Most of the research with homocysteine has to do with methylation. Feron and Vogelstein point out that the loss of DNA methylation has been shown to inhibit chromosome condensation and thus might lead to mitotic nondisjunction.50 The U.S. Nurses' Health Study suggested that an increase in dietary folate and vitamin B6 above the normal requirements may be a primary preventive measure against coronary heart disease51 and the Kuopio Ischemic Heart Disease Risk Factor Study found a significant inverse relationship between folate intakes and acute coronary events in men.52 Clark and co-workers believe hyperhomocysteinemia to be a weak risk factor for asymptomatic extracranial carotid atherosclerosis.53 Majors and co-workers suggested that homocysteine accumulation might promote an increase in both collagen production and total protein synthesis, which could increase the risk for vascular disease. Majors quotes others that indicate elevated homocysteine may promote the oxidation of LDL and have the potential to increase free radicals.54 Moustapha et al. believe their research confirms that patients with elevated plasma homocysteine levels have a greater likelihood of developing thrombotic or atherosclerotic complications.55 Stanger et al., investigating the management of homocysteine, folate and B vitamins in treatment of cardiovascular and thrombotic diseases, reported that a plasma homocysteine concentration of 10 pmol/l could produce a linear dose-response relationship for increased risk of cardiovascular disease. The researchers further stated that hyperhomocysteinemia, as an independent risk factor for cardiovascular disease, is thought to be responsible for 10% of the total risk.56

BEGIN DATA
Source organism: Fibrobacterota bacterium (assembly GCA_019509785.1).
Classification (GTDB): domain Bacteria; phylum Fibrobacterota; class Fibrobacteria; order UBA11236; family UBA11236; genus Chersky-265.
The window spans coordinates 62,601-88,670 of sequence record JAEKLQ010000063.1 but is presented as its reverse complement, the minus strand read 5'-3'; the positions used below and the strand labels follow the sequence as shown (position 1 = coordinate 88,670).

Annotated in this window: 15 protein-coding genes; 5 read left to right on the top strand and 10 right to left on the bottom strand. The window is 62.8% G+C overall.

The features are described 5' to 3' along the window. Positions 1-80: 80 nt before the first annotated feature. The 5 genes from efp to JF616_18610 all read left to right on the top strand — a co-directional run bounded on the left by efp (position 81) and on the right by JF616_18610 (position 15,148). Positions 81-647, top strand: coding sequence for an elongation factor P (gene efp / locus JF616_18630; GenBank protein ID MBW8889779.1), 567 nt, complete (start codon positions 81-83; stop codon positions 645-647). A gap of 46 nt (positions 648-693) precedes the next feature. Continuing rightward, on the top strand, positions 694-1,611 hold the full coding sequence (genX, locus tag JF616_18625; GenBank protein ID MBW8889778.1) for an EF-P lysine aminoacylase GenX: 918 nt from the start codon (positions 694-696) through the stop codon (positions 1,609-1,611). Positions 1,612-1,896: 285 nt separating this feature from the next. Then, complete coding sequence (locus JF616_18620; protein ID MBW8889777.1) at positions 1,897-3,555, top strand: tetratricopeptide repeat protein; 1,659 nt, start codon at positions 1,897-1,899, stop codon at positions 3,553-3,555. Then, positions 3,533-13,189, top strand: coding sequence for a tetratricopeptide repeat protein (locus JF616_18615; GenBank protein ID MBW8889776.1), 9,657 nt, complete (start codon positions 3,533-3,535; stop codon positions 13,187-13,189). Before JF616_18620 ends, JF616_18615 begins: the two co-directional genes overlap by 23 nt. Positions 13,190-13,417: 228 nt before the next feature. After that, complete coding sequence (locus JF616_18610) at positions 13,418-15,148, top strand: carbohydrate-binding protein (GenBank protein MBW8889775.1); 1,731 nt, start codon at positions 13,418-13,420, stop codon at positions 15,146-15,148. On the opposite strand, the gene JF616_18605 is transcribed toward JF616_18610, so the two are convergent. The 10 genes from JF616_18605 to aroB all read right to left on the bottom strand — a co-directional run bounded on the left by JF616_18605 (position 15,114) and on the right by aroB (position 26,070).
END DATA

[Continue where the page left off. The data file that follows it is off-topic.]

In a review of hyperhomocysteinemia, Virdis and co-workers conclude that experimental evidence exists to suggest hyperhomocysteinemia can be considered an independent risk factor for the recurrence of cardiovascular events and could be a predictor of new cardiovascular events.26 Others also consider hyperhomocysteinemia to be an independent risk factor for coronary disease.27,28 Despite all of the information relating homocysteine with cardiovascular disease, the American Heart Association has yet to declare hyperhomocysteinemia as a major risk factor for cardiovascular disease.57